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Should People With F-1/J-1 Ending in Future Years Seek H-1 B Now? By Roger Algase

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With the April 1 deadline to enter this year's cap subject H-1B casino and start the roulette wheel spinning, some people who are beginning F-1 OPT practical training or a J-1 intern/training program which will not expire until next year, or who will be eligible for 17-month STEM OPT extensions, may be thinking of taking a pass on applying for this year's H-1B random selection H-1B lottery.

From one perspective, this could seem to be a wise decision. For H-1B beneficiaries without US master degrees, the odds of being picked in the H-1B lottery last year came out to be almost exactly 2 to 1 against, based on the total number of petitions that came in. With the economy widely considered to be even stronger this year, the odds may be even worse.

(Of course, US master degree holders are in a better position because of the additional 20,000 visas set aside for them. I have not yet seen any statistics on how many of last year's total number of cap-subject petitions were in this category, so I cannot estimate the odds of being picked for this favored group.)

So, purely from a gambler's point of view, it might not be a good bet to enter the H-1B lottery free-for all this year, but better to wait until next year instead when the F-1 OPT or J-1 status will be closer to running out. (I am not factoring in J-1 visa holders who are subject to the 2-year foreign residence requirement into this calculation.)

However, is this really the best strategy? True, there is always the hope that by next year, Congress will have fixed the H-1B visa shortage problem. But this hope has been with us for the past dozen or so years, and so far Congress has not acted.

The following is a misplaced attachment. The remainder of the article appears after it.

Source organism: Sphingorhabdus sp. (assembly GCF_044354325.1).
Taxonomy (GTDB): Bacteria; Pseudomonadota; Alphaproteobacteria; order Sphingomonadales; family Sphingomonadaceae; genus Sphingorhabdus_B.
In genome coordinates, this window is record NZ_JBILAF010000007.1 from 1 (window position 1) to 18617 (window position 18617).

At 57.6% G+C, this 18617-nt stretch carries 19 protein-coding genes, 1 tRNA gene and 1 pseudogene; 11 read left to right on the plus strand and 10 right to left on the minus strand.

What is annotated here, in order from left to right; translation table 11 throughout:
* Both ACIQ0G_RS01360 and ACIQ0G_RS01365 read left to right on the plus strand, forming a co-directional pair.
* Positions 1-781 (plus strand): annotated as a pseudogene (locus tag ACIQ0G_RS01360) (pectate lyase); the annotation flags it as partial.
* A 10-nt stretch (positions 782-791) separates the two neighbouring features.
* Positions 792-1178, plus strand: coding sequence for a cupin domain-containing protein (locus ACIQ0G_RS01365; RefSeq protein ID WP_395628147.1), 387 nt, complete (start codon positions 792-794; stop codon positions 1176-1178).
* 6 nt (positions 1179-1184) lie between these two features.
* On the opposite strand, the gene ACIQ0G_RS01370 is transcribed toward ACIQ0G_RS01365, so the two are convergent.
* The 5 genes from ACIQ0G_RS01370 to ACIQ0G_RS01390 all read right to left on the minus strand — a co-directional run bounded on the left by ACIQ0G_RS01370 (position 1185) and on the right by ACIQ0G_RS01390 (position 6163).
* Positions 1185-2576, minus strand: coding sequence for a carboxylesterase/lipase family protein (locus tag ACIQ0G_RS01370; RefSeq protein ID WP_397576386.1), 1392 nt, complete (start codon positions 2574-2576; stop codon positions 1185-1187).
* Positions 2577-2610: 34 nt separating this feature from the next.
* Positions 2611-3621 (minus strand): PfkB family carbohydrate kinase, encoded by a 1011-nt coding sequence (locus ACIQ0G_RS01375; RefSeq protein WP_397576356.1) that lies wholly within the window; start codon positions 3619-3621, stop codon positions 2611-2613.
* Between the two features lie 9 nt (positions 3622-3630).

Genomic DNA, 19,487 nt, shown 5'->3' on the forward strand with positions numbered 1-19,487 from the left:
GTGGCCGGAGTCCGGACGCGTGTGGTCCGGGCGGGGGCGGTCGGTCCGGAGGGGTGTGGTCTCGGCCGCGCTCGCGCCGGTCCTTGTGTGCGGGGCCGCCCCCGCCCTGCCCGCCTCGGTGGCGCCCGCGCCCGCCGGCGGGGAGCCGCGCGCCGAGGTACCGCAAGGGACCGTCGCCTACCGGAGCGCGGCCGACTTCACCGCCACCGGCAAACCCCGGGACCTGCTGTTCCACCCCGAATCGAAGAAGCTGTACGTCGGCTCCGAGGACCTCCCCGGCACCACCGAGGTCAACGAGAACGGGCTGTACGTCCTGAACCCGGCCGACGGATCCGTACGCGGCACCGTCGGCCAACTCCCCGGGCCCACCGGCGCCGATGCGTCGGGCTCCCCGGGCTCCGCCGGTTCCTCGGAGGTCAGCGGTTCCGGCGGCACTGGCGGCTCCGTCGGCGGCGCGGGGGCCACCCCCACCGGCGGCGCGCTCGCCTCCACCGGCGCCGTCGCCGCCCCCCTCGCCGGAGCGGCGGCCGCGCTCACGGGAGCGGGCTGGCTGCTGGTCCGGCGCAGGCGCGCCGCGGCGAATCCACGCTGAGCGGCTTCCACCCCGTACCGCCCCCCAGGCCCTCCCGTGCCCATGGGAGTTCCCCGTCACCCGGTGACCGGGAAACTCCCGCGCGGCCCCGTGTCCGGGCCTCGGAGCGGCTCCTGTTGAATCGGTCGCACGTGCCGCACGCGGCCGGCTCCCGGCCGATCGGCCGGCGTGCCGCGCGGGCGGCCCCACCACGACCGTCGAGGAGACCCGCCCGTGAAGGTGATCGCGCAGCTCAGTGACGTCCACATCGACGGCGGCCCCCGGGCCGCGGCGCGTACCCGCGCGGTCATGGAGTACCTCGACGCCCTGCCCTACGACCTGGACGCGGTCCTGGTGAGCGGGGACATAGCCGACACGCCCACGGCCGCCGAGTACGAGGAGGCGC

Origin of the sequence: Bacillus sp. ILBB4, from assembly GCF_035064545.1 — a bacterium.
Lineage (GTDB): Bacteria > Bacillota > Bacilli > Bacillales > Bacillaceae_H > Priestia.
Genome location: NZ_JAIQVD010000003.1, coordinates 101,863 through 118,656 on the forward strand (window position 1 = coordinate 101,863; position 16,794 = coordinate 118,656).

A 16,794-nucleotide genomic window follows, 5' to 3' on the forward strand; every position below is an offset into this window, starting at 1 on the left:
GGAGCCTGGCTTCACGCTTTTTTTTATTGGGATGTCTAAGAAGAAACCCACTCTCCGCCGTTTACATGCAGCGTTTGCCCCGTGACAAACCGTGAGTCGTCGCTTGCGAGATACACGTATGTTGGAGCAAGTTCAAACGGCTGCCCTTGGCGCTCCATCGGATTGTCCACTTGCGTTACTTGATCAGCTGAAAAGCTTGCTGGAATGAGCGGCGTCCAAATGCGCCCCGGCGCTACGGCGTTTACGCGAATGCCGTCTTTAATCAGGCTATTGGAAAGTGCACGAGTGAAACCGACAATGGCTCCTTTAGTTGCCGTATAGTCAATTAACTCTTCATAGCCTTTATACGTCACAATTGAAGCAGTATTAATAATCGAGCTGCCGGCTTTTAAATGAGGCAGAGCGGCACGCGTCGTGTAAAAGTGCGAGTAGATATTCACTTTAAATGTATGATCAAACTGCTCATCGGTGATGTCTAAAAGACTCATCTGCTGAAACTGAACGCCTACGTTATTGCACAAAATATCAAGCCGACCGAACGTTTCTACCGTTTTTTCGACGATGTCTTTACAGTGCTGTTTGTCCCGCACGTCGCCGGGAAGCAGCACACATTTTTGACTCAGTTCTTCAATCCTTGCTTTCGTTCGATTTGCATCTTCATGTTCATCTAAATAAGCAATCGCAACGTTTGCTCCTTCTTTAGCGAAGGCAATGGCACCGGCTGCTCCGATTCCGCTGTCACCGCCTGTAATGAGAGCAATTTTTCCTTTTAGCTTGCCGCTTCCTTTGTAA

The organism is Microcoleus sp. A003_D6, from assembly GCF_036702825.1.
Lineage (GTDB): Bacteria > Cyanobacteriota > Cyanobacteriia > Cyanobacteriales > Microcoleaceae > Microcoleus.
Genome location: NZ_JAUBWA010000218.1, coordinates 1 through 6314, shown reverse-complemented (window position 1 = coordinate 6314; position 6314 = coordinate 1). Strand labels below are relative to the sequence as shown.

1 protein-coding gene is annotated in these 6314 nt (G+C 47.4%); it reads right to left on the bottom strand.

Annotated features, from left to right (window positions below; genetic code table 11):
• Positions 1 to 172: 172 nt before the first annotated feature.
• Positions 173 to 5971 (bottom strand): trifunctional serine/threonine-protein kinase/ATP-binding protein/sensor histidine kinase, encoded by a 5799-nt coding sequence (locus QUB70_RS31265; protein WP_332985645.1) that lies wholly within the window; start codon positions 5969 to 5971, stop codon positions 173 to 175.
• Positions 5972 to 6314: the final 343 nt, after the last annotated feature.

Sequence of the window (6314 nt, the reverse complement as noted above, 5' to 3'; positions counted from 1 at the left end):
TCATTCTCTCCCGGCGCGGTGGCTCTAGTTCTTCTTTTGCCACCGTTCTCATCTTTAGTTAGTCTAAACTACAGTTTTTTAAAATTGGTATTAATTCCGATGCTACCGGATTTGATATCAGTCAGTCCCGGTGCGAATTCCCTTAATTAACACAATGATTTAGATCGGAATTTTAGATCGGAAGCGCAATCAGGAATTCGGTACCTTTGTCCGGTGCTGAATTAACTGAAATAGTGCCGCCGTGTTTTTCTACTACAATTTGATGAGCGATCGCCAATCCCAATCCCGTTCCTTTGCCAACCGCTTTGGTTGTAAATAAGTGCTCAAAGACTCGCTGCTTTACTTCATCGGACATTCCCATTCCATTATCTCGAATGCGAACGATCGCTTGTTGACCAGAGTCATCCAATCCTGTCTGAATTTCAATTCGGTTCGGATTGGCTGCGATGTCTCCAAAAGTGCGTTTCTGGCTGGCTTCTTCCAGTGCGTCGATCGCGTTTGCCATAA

Is a Congress that is so far under the sway of right wing extremists who are against all immigration that it has not even been able (as of the time of this writing - there are reports that it may finally do so shortly) agree to fund the DHS in a time of some of the most vicious, sophisticated and best organized terror threats that the world has ever known likely to take any action on H-1B by next year?

Hope springs eternal, but reality has a way of intruding, especially when in comes to the H-1B cap. Would it not make more sense to join in the H-1B lottery and throw the dice as many times as one can in order to give oneself at least two chances, rather than only one, of being favored by Lady Luck?

What might seem like a wise strategy of passing up the H-1 casino this year might not look as sensible from the point of hindsight next year, when one's OPT or J-1 training/intern status is closer to running out and one is down to a single do-or-die chance to be picked for H-1B which could determine the entire course of the person's future in the US (or whether the person will have a future in this country at all).

Just a thought worth considering as we get closer to April 1. Is it really a good strategy to let this chance go by?
_______________________________
Roger Algase is a New York lawyer and a graduate of Harvard College and Harvard Law School who has been practicing employment-based and family-based immigration law for more than 30 years. His practice is focused on H-1B and O-1 work visas, J-1 training visas and green cards through labor certification (PERM), extraordinary ability (EB-1) and opposite sex or same sex marriage, among other immigration and citizenship cases. His email address is algaselex@gmail.com

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Updated 03-03-2015 at 02:00 PM by ImmigrationLawBlogs

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